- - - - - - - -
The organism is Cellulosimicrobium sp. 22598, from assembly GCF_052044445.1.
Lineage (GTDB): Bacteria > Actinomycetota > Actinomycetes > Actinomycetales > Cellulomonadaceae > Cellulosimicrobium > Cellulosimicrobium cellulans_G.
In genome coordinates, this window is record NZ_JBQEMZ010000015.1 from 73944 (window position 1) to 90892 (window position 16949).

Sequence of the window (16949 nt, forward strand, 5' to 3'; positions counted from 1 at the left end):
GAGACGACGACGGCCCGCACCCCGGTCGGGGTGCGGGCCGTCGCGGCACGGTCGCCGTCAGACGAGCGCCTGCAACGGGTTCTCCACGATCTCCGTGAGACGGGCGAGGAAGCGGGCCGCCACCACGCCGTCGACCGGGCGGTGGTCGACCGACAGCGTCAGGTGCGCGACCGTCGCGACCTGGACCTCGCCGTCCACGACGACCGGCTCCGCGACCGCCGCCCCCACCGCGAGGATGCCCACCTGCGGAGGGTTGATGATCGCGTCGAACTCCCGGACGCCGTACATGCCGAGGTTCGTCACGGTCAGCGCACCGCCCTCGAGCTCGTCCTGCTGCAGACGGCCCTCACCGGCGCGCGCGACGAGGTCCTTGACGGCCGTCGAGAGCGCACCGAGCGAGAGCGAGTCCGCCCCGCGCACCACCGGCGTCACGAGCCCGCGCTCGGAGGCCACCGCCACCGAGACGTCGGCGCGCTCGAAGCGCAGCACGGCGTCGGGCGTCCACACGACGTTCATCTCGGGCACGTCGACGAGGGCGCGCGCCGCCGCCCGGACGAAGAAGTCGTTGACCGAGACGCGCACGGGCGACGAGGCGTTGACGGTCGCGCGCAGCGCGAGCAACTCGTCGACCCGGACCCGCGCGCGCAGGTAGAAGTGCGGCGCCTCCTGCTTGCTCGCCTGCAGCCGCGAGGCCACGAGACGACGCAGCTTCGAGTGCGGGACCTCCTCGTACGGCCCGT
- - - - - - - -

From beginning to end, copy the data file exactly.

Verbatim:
The organism is Cellulosimicrobium sp. 22598, from assembly GCF_052044445.1.
Lineage (GTDB): Bacteria > Actinomycetota > Actinomycetes > Actinomycetales > Cellulomonadaceae > Cellulosimicrobium > Cellulosimicrobium cellulans_G.
In genome coordinates, this window is record NZ_JBQEMZ010000015.1 from 73944 (window position 1) to 90892 (window position 16949).

Sequence of the window (16949 nt, forward strand, 5' to 3'; positions counted from 1 at the left end):
GAGACGACGACGGCCCGCACCCCGGTCGGGGTGCGGGCCGTCGCGGCACGGTCGCCGTCAGACGAGCGCCTGCAACGGGTTCTCCACGATCTCCGTGAGACGGGCGAGGAAGCGGGCCGCCACCACGCCGTCGACCGGGCGGTGGTCGACCGACAGCGTCAGGTGCGCGACCGTCGCGACCTGGACCTCGCCGTCCACGACGACCGGCTCCGCGACCGCCGCCCCCACCGCGAGGATGCCCACCTGCGGAGGGTTGATGATCGCGTCGAACTCCCGGACGCCGTACATGCCGAGGTTCGTCACGGTCAGCGCACCGCCCTCGAGCTCGTCCTGCTGCAGACGGCCCTCACCGGCGCGCGCGACGAGGTCCTTGACGGCCGTCGAGAGCGCACCGAGCGAGAGCGAGTCCGCCCCGCGCACCACCGGCGTCACGAGCCCGCGCTCGGAGGCCACCGCCACCGAGACGTCGGCGCGCTCGAAGCGCAGCACGGCGTCGGGCGTCCACACGACGTTCATCTCGGGCACGTCGACGAGGGCGCGCGCCGCCGCCCGGACGAAGAAGTCGTTGACCGAGACGCGCACGGGCGACGAGGCGTTGACGGTCGCGCGCAGCGCGAGCAACTCGTCGACCCGGACCCGCGCGCGCAGGTAGAAGTGCGGCGCCTCCTGCTTGCTCGCCTGCAGCCGCGAGGCCACGAGACGACGCAGCTTCGAGTGCGGGACCTCCTCGTACGGCCCGT